Archive for the ‘Urban Living’ Category

White Night Melbourne, 18th February 2017
March 1, 2017

In its 5th year, Melbourne’s White Night is a cultural event held over a 12 hour period from Saturday, 7.00pm to Sunday 7.00am.

A friend and I decided to test our boundaries by travelling down to Melbourne by train on Saturday, the 18th for our first experience of this event. We decided the attractions in the Carlton Gardens – Melbourne Museum area would be enough to occupy us for the night.

This is a YouTube rich post as what we saw was beyond words. We were picking our jaws off the ground a good deal as we experienced the attractions of the night.

It was impossible to ignore the projection show, Rhythms of the Night, on the exterior of the Royal Exhibition Building

 

The projection depicted what happens during the cycles of our sleep. Mmmmmm…..I am still waiting for a night’s sleep like this.

Nebulous was an eye catching art installation in front of the Melbourne Museum.

My friend and I wandered over to a large illuminated model of a boat made from tubes but with 7 people aboard, The Pyrophone Juggernaut turned into a rip snorting, flame spurting percussion/wind instrument complete with the occasional explosion. Yes, as we stood amazed at the spectacle before us, my friend said: ‘It was worth coming just for this!’

We were further entertained by the Sonic Light Bubble, artificial possums with glowing red eyes lodged in the branches of trees (I suspect any self respecting brush tailed possum would have vacated the Carlton Gardens for the night) and two stilt walkers dressed as flamingos.

Crowd members got into the spirit of the night with children wearing twinkling footwear running by and adults dressed up. The merchandise sellers were doing well going on the numbers of light sabres being waved and the illuminated head wear being worn.

We felt well rewarded for our efforts as we boarded the last train home before midnight.

The price of our adventure? Food and drink only. We used our free Seniors travel vouchers for the trains and trams and the attractions were free.

 

Advertisements

Ainsley, Kyneton
January 18, 2016

DSCN4150

The day is bright and sunny. It is 35 degrees Celsius, the air conditioner is going and I am searching through my archives for a post for this week. My attention alights upon a garden I visited in September during the 2015 Kyneton Daffodil and Arts Festival.

The 6th of September 2015 was grey and bitterly cold as only Kyneton can be. Yet, I braved the elements to visit two town gardens which were open as part of the festival.

Ainsley is a garden which has been remodelled over the past four years. The rear of the property slopes down to the Campaspe River. The garden experiences more severe cold and frosts than other parts of Kyneton resulting in more challenging growing conditions.

DSCN4153

 

DSCN4148

This part of the garden is still being developed. I was interested in the way old concrete and rubble was being used to form the garden edging/wall for this built up bed.

DSCN4149

 

DSCN4151

The purple broccoli was eye catching. Purple vegetables were present in various open gardens I visited last spring.

DSCN4154

 

DSCN4155

 

DSCN4160

The front garden has been remodelled over the past two years.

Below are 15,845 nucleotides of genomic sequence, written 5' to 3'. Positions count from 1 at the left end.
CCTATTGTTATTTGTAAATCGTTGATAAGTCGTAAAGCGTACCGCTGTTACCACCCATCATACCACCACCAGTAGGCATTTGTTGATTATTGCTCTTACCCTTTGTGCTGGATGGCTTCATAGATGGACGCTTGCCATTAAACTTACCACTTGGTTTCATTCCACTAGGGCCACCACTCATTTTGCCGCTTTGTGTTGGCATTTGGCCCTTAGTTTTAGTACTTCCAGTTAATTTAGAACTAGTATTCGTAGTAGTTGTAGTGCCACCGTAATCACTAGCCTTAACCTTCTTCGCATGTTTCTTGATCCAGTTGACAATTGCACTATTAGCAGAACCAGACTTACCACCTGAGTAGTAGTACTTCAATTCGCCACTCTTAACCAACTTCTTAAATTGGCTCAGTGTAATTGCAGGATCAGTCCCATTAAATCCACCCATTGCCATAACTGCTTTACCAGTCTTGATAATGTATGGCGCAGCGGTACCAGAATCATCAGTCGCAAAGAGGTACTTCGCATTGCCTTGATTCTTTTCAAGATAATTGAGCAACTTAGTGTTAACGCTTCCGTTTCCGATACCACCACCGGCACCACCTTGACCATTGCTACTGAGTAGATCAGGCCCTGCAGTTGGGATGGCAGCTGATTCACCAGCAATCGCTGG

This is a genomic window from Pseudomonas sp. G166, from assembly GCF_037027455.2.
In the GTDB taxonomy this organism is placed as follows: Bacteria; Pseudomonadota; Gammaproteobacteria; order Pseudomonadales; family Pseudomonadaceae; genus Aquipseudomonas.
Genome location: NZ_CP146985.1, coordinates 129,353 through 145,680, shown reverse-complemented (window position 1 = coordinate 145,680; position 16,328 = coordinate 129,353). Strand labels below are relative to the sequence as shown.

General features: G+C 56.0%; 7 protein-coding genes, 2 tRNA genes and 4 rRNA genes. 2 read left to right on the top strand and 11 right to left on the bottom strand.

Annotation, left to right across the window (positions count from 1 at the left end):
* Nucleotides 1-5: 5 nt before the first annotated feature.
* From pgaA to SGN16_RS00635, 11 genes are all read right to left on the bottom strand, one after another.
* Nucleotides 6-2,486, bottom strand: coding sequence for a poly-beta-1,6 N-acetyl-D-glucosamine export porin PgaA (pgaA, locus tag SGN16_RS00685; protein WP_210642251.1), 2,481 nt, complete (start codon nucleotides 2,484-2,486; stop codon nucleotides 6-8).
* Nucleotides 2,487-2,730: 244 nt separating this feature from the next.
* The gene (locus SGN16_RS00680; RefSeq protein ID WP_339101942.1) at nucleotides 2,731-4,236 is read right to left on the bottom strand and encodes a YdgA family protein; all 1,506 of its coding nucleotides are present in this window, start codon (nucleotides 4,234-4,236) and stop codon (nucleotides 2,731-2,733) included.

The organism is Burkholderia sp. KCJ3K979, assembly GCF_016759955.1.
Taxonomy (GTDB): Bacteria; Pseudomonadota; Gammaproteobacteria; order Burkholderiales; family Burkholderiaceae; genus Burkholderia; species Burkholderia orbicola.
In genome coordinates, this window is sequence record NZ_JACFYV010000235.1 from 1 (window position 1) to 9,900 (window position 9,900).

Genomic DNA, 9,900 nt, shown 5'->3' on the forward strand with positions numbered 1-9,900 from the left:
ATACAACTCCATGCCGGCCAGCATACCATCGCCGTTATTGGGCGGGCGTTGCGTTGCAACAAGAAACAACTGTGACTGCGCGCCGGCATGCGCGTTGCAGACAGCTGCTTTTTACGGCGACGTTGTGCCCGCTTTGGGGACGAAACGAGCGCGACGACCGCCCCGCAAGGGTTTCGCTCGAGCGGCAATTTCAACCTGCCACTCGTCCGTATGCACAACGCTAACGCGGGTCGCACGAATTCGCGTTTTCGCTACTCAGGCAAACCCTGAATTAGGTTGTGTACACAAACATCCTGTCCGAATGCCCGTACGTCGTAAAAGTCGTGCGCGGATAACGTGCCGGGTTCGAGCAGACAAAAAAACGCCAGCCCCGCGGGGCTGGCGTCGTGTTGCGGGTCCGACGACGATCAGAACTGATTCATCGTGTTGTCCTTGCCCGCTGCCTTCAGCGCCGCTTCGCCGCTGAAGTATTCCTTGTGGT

DSCN4158

 

DSCN4161

 

DSCN4163

 

DSCN4157

 

A Garden Remembered
June 26, 2015

DSCN3867

Calm and content I sit,

The late sun

Dapples the green of my backyard.

Monday, 28th of July 2008

This is the first post in a series featuring drawings I made of my former garden in Ferntree Gully.

 

Memories of a Garden Long Gone
January 13, 2015

 

 

 

 

DSCN1186

 

I was looking through my photographs recently when I discovered these forgotten images of flowers from my garden in Ferntree Gully, in the outer eastern suburbs of Melbourne.

I was a chaotic gardener and my garden reflected this.

The garden gave me much pleasure and joy. It was my sanctuary.

The flowers in the top photograph came from my favourite tree, a Silver Banksia, Banksia marginata . It was planted next to my chook shed. Other favourite trees were also planted near the chook shed – native frangipani and a callistemon.  I would go to this corner of the garden to think.

The banksia grew to be a large, solid tree; its flowers attracting birds, fruit bats and possums.

After I sold my home in Ferntree Gully in September 2012, the trees were cut down and all evidence of the garden’s existence removed – except for a few renegade daffodils.

Two villa units now stand on the site of my former home and garden.

This post is a preview of an occasional series featuring drawings I made of my former garden.

 

DSCN0603

This rose grew from a cutting from my Aunt Anne’s garden in Castlemaine. It was planted near the window of my dining area where I could appreciate its fragrance in the warmer months.

DSCN0599

The yellow iris also came from my Aunt Anne’s garden.

DSCN0598

 

DSCN0594

The kangaroo apples, Solanum lanciniatum Aiton, self seeded around the garden.

DSCN0590

I loved the native frangipani, Hymenosporum flavum. Its sweet perfume filled the night air.

DSCN0591

 

DSCN0589

This creamy callistemon was a small tree with papery bark. The flowers smelled of honey. It attracted bees and other insects.

DSCN0583

View from Mei’s Room
January 10, 2013

DSCN2332

Gazing through the window,

I contemplate a jumble of roofs poking through the trees.

Industrial buildings adorn a grassy hillside,

A TV aerial shoots up from a roof into the sky

Calling in the magic of television.

If I move my head, I can see the blue of Mt. Macedon floating in the distance.

Mei’s room, Preston

1st January 2013

DSCN2331